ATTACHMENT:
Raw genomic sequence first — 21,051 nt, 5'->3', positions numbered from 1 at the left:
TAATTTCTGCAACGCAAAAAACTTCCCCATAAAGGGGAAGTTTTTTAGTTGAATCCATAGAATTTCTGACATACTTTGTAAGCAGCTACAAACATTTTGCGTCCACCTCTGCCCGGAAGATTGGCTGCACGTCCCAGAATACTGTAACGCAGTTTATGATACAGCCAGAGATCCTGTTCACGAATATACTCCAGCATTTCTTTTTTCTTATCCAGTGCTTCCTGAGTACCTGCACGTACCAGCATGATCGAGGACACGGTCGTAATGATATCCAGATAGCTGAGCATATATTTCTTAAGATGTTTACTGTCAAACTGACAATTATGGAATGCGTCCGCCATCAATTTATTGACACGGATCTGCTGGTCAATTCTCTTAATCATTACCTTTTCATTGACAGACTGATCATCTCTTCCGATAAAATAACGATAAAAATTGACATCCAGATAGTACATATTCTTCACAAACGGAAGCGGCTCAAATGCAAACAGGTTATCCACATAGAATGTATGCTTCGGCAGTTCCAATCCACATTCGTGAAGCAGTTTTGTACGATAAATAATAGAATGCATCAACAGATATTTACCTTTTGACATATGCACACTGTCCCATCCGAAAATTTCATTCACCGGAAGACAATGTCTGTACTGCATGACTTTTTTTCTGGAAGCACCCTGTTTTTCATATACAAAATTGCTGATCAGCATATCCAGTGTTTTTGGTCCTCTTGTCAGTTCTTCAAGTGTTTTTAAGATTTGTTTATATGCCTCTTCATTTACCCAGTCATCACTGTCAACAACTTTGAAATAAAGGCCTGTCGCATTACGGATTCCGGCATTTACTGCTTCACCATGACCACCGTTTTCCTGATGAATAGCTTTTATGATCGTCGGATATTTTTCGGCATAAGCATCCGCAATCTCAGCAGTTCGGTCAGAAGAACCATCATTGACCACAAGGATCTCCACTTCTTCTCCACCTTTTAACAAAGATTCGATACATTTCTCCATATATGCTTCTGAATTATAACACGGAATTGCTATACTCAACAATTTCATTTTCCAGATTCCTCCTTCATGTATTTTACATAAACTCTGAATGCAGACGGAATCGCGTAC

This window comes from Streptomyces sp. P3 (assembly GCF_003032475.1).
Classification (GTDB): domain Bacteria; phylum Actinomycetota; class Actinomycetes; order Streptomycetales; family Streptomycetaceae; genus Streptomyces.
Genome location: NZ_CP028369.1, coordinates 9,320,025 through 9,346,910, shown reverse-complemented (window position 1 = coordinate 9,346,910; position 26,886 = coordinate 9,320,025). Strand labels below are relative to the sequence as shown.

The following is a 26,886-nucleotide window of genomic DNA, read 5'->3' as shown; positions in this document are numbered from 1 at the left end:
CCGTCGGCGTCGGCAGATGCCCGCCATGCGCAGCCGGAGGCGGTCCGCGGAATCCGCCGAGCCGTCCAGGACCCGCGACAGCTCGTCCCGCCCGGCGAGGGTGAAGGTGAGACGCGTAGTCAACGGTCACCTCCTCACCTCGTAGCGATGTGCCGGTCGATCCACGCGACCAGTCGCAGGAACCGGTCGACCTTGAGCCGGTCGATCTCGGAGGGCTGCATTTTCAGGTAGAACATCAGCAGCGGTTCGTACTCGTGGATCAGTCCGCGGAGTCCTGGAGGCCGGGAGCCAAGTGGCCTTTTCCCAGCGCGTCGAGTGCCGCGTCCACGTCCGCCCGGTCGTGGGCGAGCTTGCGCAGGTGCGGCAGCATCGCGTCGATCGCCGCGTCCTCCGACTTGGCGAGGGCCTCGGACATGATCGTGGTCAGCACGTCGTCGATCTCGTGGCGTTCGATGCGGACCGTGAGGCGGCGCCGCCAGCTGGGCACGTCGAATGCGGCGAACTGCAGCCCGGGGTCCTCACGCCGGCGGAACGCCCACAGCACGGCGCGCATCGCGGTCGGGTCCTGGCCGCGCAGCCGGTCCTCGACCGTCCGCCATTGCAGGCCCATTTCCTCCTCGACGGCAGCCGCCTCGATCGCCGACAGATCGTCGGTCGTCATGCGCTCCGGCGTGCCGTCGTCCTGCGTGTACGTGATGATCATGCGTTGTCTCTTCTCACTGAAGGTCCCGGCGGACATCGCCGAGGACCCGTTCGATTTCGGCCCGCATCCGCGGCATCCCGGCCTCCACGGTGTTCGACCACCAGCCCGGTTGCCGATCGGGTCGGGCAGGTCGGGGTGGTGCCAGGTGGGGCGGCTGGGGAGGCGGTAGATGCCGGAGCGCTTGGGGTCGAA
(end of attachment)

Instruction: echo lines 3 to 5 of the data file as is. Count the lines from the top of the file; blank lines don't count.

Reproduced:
This window comes from Streptomyces sp. P3 (assembly GCF_003032475.1).
Classification (GTDB): domain Bacteria; phylum Actinomycetota; class Actinomycetes; order Streptomycetales; family Streptomycetaceae; genus Streptomyces.
Genome location: NZ_CP028369.1, coordinates 9,320,025 through 9,346,910, shown reverse-complemented (window position 1 = coordinate 9,346,910; position 26,886 = coordinate 9,320,025). Strand labels below are relative to the sequence as shown.